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Terroir in Rockpile: Mauritson Family Winery

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In the late 1800s, ancestors of the Mauritson family planted vines in Rockpile, located just above Dry Creek Valley. Now, Clay Mauritson, winemaker at Mauritson Family Winery, is lucky enough to have an array of varietals planted in the Rockpile AVA: Zinfandel, Syrah, Petite Sirah, Malbec, Cabernet Sauvignon, and Cabernet Franc. Mauritson says, “Rockpile is an incredible place to grow Bordeaux varietals,” and to prove it, their 2011 Cabernet Sauvignon and 2011 Cabernet Franc—both of which are Bordeaux varietals—are well rounded, balanced, and complex wines that exude the terroir of their vineyards.

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The flavors of the 2011 Cabernet Sauvignon and 2011 Cabernet Franc are directly influenced by the temperature, elevation, lack of fog, sun exposure, and soil composition in Rockpile. The temperature in Rockpile is very moderate. Mauritson explains, “Our average daily high is lower than that of our neighbors and . . . our average nightly low is higher.” This temperate climate, due to the “proximity to the coast” and presence of Lake Sonoma, creates herbaceous, earthy, and mineral notes in the wine—which are balanced against the delicate fruit flavors.

Additionally, the elevation and lack of fog—which results in excellent sun exposure—play a role in the way these varietals are able to achieve "physiologic and phenolic ripeness at relatively lower sugar levels, " Mauritson articulates. Proper physiologic and phenolic development, in addition to harvesting the grapes at appropriate brix level, results in "balance and varietal correctness," Mauritson states.

Soil composition is another factor that significantly affects the resulting flavors in the wines. Mauritson says, "Both the Cabernet Sauvignon and Cabernet Franc vineyards are planted in gravely loam soil that is primarily derived from igneous rock." What this means for the grapes is that the soil has just the right balance between water drainage and fertility for optimal growth. The combination of gravel—loose, siliceous pebble—and loam—soft, fertile soil composed of sand, silt, and clay—grows lower yields, but more concentrated and intense fruit. Furthermore, the subtle notes of the minerals in the igneous rock are present in the wines.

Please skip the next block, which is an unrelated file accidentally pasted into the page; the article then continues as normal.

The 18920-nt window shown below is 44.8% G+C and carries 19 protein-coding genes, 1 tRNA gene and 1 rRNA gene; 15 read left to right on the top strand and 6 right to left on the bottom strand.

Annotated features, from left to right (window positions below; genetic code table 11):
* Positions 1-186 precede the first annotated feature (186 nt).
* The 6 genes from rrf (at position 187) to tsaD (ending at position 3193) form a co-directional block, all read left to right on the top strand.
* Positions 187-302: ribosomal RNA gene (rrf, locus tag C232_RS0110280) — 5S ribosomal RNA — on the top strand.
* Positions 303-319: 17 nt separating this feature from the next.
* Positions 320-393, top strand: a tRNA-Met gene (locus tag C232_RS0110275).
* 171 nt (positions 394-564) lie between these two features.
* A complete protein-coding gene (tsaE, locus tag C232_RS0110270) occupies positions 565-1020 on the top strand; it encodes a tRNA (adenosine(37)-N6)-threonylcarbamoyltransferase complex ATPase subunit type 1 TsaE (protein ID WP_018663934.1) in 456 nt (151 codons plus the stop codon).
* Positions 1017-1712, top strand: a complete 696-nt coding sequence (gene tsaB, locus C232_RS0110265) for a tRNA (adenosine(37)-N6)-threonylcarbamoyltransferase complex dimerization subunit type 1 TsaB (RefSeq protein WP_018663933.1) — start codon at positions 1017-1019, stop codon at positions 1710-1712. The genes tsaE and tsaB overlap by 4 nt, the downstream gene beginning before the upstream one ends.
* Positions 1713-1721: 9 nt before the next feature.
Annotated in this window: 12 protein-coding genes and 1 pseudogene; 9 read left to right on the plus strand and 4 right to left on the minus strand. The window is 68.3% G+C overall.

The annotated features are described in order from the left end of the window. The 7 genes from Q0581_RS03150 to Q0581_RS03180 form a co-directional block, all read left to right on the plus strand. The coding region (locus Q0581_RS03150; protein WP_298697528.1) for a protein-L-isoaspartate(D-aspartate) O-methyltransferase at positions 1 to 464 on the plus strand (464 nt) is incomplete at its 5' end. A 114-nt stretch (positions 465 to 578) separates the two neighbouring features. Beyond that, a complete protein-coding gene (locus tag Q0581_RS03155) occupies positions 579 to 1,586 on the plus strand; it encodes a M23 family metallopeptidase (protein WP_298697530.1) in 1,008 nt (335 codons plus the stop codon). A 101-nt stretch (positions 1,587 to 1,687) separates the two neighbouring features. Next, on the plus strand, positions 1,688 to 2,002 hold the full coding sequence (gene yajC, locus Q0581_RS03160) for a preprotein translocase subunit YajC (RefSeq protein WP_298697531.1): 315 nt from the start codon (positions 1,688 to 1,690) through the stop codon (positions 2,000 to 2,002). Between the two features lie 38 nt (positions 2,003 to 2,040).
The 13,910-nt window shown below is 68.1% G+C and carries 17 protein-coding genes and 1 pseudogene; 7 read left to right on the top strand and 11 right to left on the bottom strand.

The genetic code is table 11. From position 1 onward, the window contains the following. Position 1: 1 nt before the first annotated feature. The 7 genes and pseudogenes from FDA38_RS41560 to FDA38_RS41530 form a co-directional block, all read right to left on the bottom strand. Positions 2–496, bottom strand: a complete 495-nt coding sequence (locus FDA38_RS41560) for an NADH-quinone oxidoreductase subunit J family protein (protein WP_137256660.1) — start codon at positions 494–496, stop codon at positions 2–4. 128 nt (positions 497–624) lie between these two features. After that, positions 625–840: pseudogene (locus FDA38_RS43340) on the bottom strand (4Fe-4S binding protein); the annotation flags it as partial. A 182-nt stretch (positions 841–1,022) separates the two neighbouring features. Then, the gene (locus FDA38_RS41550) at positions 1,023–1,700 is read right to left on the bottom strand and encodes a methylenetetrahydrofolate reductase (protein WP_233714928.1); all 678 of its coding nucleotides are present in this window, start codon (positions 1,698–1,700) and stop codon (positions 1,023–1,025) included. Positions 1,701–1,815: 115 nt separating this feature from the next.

Something else that significantly affected the 2011 vintages of the Cabernet Sauvignon and Cabernet Franc was the heavy rainfall during harvest time. In 2011, “We got nearly seven inches of rain between October 4th and October 10th,” Mauritson shares. Typically speaking, harvest time is during September and October, which means that “if fruit wasn’t picked before the rain, winemakers were scrambling to get fruit picked immediately after the rain,” to avoid botrytis, Mauritson explains. He continues to say that because of the terroir in Rockpile, botrytis was not an issue, and this allowed them to "take advantage of some of the most beautiful weather of the entire growing season the last three weeks of October," after the heavy rainfall.

The only reason this was possible, was because the terroir of the vineyards helped drain the water, dry the grapes, and expose them to the sun so that they could develop perfect physiologic and phenolic ripeness, before harvest. The resulting wine, as Mauritson says, is "truly spectacular given the circumstances, but exactly what you would expect from vineyards in Rockpile."

The 2011 Cabernet Sauvignon and 2011 Cabernet Franc are spectacular indeed. The Cabernet Sauvignon exhibits subtle gravel and mineral notes with a touch of smoke on the back of the palate, as the wine begins to open up. There is also a lovely earthiness which balances out the dominant bright red cherry and cherry cola flavors, alongside the more subtle nuances of blackberry and dark chocolate. The wine has chewy weight, meaty texture, and a round body that is followed by balanced tannins on the finish.

The Cabernet Franc, which begins with a raspberry and white pepper nose, boasts earth and mineral flavors in the taste, alongside brighter fruit at the forefront and darker fruit at the back of the palate. The wine starts with raspberry that slowly fades into subtle blueberry, dark chocolate, and cocoa. The mineral and herbal notes are balanced by hints of delicate maple at mid taste and overall, the flavors interact beautifully together. The taste of the wine is only further complemented by the luscious mouth feel and subtle tannins that give the wine excellent structure.

The way the textures, flavors, and tannins are balanced for complexity and delicacy in these wines, speaks very highly of Mauritson Family Winery's viticulture practices in the Rockpile vineyards, as well as Clay Mauritson and his team's vinification processes.

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